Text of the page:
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Renewable Energy

Sails Offer Sustainability To The Shipping Industry

Oceanbird

Since the Paris Climate Agreement of 2015, the world has experienced a push for sustainable and environmentally-conscious transportation. Automotive companies are turning to all-electric vehicles to curb emissions, aircraft manufacturers like Boeing and Airbus have released futuristic designs for planes that boast alternative energy sources like solar and hydrogen fuel, and the future of the shipping industry is moving back to wind energy, perhaps surprisingly, in the form of sailboats.

The shipping industry’s shift back to sailing ships is an innovative solution to the International Maritime Organization’s pledge to decrease emissions by 50% by 2050.

The shipping industry currently accounts for about 3% of the global emissions, and while decarbonization is often a slow arduous process, a report from the Institution of Mechanical Engineers insists that returning to ships under sail may accelerate the process.

Thankfully, sail technology has vastly improved since the days of billowing canvas sheets strapped to the masts of wooden-hulled cargo freighters. Take Anemoi Marine as an example.

Their rotor sail design is inspired by the Flettner sail design developed in the 1920s and is currently being used to improve the fuel efficiency of modern freighters. 

A ship well-suited for the Anemoi Marine Rotor Sail // Photo Courtesy Renan Savidan

While not yet available to the market, it’s currently being tested on large cargo ships like the Afros, which regularly makes trips to Vancouver from the coast of China, and the results are very promising. The rotor sails saved the Afros 76 metric tons of fuel, a 12.5% decrease in their usual fuel expenditure on voyages between November 2019 and January 2020. On top of that, they helped save the Afros 235 metric tons of carbon, which is the equivalent of the electricity use of 157 American homes. Anemoi Marine CEO Kim Diederichsen estimates that they will begin to roll out their sails by 2022 and project that by the year 2025, they will be installing their sails in at least 50 vessels per year.

Anemoi Marine isn’t the only company developing sails to augment a vessel’s efficiency. Tire manufacturer, Michelin, has developed a modern sail project based on designs for wing sails used in the America’s Cup yacht racing competition.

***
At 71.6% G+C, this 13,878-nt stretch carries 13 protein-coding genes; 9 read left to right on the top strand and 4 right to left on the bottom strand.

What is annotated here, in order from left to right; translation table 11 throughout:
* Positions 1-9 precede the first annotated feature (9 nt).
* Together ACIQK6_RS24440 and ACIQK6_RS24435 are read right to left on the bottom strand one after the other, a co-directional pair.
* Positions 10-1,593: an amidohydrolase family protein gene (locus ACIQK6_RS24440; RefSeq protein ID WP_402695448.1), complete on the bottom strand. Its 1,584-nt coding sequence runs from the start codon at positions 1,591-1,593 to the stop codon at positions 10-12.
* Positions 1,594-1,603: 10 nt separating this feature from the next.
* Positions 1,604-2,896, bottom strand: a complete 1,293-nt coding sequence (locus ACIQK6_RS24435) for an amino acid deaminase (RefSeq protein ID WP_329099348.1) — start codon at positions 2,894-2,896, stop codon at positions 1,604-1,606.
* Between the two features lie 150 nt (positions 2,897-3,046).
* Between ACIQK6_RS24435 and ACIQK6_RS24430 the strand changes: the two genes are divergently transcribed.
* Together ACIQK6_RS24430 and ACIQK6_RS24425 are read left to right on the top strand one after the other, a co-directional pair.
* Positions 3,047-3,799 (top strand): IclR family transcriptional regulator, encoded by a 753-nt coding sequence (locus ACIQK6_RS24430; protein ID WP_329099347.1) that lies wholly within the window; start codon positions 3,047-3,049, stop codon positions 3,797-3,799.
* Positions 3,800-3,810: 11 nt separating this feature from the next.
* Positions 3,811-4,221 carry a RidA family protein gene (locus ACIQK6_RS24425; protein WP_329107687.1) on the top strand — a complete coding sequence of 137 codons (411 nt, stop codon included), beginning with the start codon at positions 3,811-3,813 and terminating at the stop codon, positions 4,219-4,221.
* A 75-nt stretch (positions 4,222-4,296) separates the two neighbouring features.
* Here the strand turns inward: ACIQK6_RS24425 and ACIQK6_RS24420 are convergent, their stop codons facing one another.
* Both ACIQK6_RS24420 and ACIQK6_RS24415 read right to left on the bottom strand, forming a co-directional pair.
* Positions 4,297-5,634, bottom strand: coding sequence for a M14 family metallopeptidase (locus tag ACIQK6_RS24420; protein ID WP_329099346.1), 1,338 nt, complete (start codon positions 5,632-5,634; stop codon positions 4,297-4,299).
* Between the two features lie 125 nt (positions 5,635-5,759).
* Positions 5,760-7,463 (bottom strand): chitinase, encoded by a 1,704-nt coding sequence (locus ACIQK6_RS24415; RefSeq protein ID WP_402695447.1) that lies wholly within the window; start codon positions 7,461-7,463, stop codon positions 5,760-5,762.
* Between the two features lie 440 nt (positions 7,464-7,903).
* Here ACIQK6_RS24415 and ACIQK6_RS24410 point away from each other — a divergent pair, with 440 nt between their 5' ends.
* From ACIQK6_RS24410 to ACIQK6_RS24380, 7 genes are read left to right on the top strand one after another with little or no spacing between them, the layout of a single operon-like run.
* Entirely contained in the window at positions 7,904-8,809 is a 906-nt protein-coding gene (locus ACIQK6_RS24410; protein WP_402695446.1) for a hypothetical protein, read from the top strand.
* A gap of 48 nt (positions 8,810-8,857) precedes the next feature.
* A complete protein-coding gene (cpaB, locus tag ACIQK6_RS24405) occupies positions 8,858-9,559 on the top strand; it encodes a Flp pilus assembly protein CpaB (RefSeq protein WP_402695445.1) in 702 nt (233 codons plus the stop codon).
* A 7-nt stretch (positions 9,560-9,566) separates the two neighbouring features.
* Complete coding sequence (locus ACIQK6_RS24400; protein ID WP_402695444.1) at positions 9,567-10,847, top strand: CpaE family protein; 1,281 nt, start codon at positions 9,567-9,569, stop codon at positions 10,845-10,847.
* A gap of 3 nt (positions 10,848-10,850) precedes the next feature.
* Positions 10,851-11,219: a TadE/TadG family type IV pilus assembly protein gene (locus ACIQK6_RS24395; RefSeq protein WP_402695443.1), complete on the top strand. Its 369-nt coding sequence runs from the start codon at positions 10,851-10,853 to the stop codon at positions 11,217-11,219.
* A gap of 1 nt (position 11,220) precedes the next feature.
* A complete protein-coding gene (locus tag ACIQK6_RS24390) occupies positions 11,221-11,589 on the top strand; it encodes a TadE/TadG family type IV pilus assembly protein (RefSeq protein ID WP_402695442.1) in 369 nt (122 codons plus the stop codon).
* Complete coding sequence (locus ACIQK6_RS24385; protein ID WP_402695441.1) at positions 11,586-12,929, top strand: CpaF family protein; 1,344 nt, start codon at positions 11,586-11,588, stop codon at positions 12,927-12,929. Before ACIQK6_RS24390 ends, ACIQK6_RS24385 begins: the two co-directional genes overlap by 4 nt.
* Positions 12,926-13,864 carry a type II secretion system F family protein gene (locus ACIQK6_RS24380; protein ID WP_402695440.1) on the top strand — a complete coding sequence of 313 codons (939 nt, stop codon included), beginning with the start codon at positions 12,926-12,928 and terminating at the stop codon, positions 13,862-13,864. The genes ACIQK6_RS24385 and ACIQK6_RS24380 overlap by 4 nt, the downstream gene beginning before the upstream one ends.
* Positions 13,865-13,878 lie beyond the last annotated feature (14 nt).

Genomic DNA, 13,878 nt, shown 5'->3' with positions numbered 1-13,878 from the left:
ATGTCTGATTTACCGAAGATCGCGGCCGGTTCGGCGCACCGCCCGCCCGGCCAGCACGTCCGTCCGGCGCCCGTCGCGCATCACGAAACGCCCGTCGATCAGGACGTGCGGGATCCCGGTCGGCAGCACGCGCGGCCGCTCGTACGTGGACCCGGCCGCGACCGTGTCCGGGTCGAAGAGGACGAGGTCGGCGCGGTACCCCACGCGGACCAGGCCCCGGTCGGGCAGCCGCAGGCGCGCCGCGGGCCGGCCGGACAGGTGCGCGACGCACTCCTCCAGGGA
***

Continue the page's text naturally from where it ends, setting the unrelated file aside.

Michelin’s “WindWings” are specially engineered to act like wings from an aircraft which create less drag, translating to more speed. This means a more efficient sail compared to traditional canvas sails. 

Michelin Sail Project // Photo Courtesy Michelin

Made with an undisclosed flexible material, Michelin designed the sails so that they inflate at the push of a button. The sails also trim themselves thanks to a series of sensors that measure wind speed and direction. Michelin projects that their puffy sails could reduce fuel use in cargo ships by up to 20%. Currently, the sails are still in development, although they tested a smaller version of the sail on a 40-foot boat in Switzerland, and intend to unveil the full sail, measuring between 3,000 and 5,000 square feet, in 2022.

Perhaps the most ambitious project under sail is the Oceanbird, a cargo ship designed by Swedish shipbuilders, Wallenius Marine, to be powered completely by sail.

The 200-meter long automotive carrier boasts a 7,000 car carrying capacity and telescopic wing sails that stretch as high as 105 meters above sea level, making it one of the tallest sailing ships ever built. Estimates from Wallenius project that the Oceanbird can make the Transatlantic journey in around 12 days, only slightly longer than the eight days it takes the average fuel-powered ship. However, Oceanbird aims to decrease carbon emissions by 90% compared to the average cargo ship.

Photo Courtesy Oceanbird

While the Oceanbird is designed to be powered only by sail, it is equipped with a backup engine in case the ship faces a lack of wind. Additionally, the Oceanbird design is versatile. Wallenius Chief Operating Officer, Per Tunell, says it “could also be applied as a cruise vessel, a bulk carrier, a tanker,” and emphasizes that “one of the key conditions is that it shall be commercially feasible.” While the initial costs of the Oceanbird are slightly more expensive than a traditional carrier, Tunell stresses that the operating costs of such a ship are considerably lower. The Oceanbird is still in development, but Wallenius says it should be commercially available in 2024.

The market for shipping vessels under sail is rapidly expanding. Competitors for each of these designs are everywhere and hungry for their share of the new market. It shows the promise not only of the expansion of business but the seriousness by which this industry takes global climate change. In a few short years, shipping will be a green industry thanks to an industry under sail.

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